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Banyan Cocktail Pairings Issue 6

Mix it Up

Banyan Cocktail Pairings Issue 6

Expert mixologists recommend food-and-drink pairings featuring their favorite spirits of the moment.




Hear from the experts at mixology destinations throughout the shopping center about the cocktails they’ve been slinging and their favorite dishes to complement each creation’s unique flavor profile.

Banyan Cocktail Pairings Issue 6

Gin is In
Herringbone by Hakkasan Group
The Empress
+ Yellowtail tiradito

The Empress is refreshingly tart and floral, combining purple Empress 1908 gin, lemon, orgeat, and St. Germain elderflower liqueur. Devan Scobie, lead bartender at Herringbone, recommends pairing it with the restaurant’s yellowtail tiradito (a Japanese-Peruvian fusion
dish made with raw fish and spicy

yellow ají mayo and citrus sauce. “I think most people are turned off by gin because they’ve only tried it in a martini,” Scobie says. “They don’t realize it pairs well with cucumber and other good ingredients. I originally made this cocktail for a girl who thought gin was horrible, and I wanted to change her mind.” Great for a light afternoon snack or as a prelude to a heavier meal, this colorful combo balances spice and citrus to  beautiful effect.

Whiskey Bent
The Descendant
+ “Instant” bacon

You can’t go wrong with the classic combo of cured meat and whiskey. Start with The Descendant, a whiskey-based cocktail reminiscent of an old fashioned, featuring Knob Creek rye whiskey, house-made Asian pear syrup, Gran Classico amaro, and chocolate and Angostura bitters. “The combination of smoky, bitter, and sweet is well balanced and great for either seasoned bourbon drinkers or new fans,” says Stripsteak bartender Brittany Cheatham. Smoked with keawe wood, it pairs well with Stripsteak’s hearty “instant” bacon appetizer, in which thick slices of pork belly are glazed with an addictive house soy glaze seasoned with Chinese five-spice powder, topped with a fried tempura oyster, and smoked.

Clear as Vodka
Eating House 1849
Slightly Jaded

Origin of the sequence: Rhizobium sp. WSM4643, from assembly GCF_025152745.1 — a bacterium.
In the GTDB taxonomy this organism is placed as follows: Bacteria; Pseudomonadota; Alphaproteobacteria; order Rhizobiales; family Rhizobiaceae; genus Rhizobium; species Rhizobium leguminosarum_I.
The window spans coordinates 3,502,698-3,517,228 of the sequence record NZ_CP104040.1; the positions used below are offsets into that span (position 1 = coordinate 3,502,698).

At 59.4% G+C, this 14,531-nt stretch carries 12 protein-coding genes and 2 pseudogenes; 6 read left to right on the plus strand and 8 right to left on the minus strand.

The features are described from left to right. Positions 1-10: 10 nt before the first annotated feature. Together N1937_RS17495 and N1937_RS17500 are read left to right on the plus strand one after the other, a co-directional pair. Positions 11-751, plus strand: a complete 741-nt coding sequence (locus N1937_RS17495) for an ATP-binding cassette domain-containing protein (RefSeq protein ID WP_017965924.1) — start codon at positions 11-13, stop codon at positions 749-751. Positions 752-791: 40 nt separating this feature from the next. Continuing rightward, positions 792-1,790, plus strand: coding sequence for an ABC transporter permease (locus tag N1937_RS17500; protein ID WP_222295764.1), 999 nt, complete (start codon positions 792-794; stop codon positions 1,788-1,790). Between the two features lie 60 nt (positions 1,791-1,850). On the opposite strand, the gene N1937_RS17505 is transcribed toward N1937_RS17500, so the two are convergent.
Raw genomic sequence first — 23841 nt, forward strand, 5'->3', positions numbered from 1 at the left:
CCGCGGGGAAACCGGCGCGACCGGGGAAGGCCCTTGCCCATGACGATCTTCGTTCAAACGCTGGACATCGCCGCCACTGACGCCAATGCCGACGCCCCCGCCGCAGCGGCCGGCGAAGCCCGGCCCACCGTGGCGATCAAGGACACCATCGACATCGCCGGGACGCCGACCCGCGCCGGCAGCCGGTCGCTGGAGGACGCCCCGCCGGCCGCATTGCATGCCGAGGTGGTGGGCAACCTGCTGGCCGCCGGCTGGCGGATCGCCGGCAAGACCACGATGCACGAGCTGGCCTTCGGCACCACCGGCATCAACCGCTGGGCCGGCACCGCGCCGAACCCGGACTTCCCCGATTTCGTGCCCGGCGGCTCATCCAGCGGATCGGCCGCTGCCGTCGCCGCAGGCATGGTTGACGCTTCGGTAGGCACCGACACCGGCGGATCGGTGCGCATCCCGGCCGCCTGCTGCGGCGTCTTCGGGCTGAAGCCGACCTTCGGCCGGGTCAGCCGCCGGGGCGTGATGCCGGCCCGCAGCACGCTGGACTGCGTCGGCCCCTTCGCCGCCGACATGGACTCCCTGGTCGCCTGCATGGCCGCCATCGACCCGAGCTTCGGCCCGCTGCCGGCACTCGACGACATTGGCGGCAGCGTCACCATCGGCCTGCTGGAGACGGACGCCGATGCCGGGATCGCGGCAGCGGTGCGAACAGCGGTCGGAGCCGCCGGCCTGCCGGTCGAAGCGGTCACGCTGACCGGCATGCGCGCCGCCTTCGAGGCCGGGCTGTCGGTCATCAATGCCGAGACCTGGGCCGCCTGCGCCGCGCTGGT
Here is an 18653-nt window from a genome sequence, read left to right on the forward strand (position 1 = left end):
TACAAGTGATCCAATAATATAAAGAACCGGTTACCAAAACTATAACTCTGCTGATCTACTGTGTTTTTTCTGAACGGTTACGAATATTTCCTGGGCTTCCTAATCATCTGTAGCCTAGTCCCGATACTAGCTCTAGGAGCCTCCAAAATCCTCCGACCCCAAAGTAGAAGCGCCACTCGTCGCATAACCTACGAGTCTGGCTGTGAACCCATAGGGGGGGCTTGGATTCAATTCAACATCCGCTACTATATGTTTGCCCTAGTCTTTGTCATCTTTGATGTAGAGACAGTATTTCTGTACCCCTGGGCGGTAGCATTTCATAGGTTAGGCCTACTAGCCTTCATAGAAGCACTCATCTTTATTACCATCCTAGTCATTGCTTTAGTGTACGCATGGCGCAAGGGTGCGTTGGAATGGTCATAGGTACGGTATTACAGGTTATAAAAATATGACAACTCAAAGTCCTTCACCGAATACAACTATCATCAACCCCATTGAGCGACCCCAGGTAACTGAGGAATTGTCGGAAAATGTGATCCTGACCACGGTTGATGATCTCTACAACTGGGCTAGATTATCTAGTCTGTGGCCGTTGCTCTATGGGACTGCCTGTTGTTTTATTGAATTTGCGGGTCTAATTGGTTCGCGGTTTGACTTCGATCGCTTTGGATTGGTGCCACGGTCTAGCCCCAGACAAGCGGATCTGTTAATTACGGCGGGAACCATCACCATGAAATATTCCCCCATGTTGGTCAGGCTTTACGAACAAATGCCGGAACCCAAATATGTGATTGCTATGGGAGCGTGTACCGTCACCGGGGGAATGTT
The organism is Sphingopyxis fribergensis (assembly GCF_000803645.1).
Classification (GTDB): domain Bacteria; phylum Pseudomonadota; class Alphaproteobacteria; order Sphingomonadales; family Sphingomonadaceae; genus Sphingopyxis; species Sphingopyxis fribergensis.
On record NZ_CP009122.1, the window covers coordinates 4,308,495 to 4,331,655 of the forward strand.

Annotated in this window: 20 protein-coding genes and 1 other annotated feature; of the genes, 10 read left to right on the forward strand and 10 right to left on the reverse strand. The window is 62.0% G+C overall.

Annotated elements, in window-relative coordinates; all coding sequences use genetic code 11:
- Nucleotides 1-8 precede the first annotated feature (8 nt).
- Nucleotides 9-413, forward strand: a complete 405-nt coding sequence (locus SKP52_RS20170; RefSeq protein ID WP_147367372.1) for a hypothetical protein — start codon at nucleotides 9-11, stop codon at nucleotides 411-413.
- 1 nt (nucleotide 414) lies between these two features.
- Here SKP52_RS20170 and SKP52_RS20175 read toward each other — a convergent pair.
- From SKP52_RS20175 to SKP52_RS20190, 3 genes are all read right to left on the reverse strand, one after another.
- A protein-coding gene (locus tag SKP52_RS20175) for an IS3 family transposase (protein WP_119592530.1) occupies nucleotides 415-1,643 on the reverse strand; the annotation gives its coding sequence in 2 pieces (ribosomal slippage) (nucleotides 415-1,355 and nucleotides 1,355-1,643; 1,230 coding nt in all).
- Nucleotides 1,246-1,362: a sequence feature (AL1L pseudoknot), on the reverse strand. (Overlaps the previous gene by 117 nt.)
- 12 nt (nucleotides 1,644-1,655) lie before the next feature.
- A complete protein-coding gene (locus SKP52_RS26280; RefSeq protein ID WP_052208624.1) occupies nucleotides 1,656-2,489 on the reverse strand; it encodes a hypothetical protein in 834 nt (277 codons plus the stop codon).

+ EH 1849 calamari

Calamari and chill with this Suntory Haku vodka-based cocktail, which includes chartreuse, house-made basil syrup, and a dried basil and salt rim. “I like Haku vodka because it’s very clean, crisp, and neutral,” says Eating House 1849 bar manager Teves Freitas. Made with Japanese white rice, the vodka is filtered through bamboo charcoal, resulting in a smooth, clean taste that works well in a variety of cocktails. The restaurant’s fried calamari is a perfect companion—it’s coated in a house-made buttermilk batter and seasoned with yuzukosh (a Japanese paste of yuzu peel, chili peppers, and salt), Kewpie mayo, shichimi spice, and citrus. The cocktail’s sweet-sour citrus notes cut through the crunchy, spicy calamari for a satisfying bite.

Banyan Cocktail Pairings Issue 6

A Home Rum
The Street Food Hall
Mai tai + Taco trio

One unique thing about The Myna Bird, the tiny tiki bar inside The Street Food Hall, is its custom house rum blend, which consists of two Jamaican rums and two agricole rums housed in unlabeled bottles. Add house-made macadamia nut orgeat syrup, vanilla-infused bitters, and fresh cane juice, and you get a smooth, potent twist on the classic mai tai. Try it with the tacos from coastal Mexican joint Mi Almita Cantina next door. “The taco trio is our top-selling item at The Street, and these two items together are sure to put you in a relaxed mindset,” says Scott Suemoto, sales and marketing director for Stripsteak and The Street Food Hall. The street tacos, a signature dish from James Beard Award-winning chef Hugo Ortega of Mi Almita Cantina, come with your choice of beef, pork, and chicken, with a side of crispy house-made tortilla chips.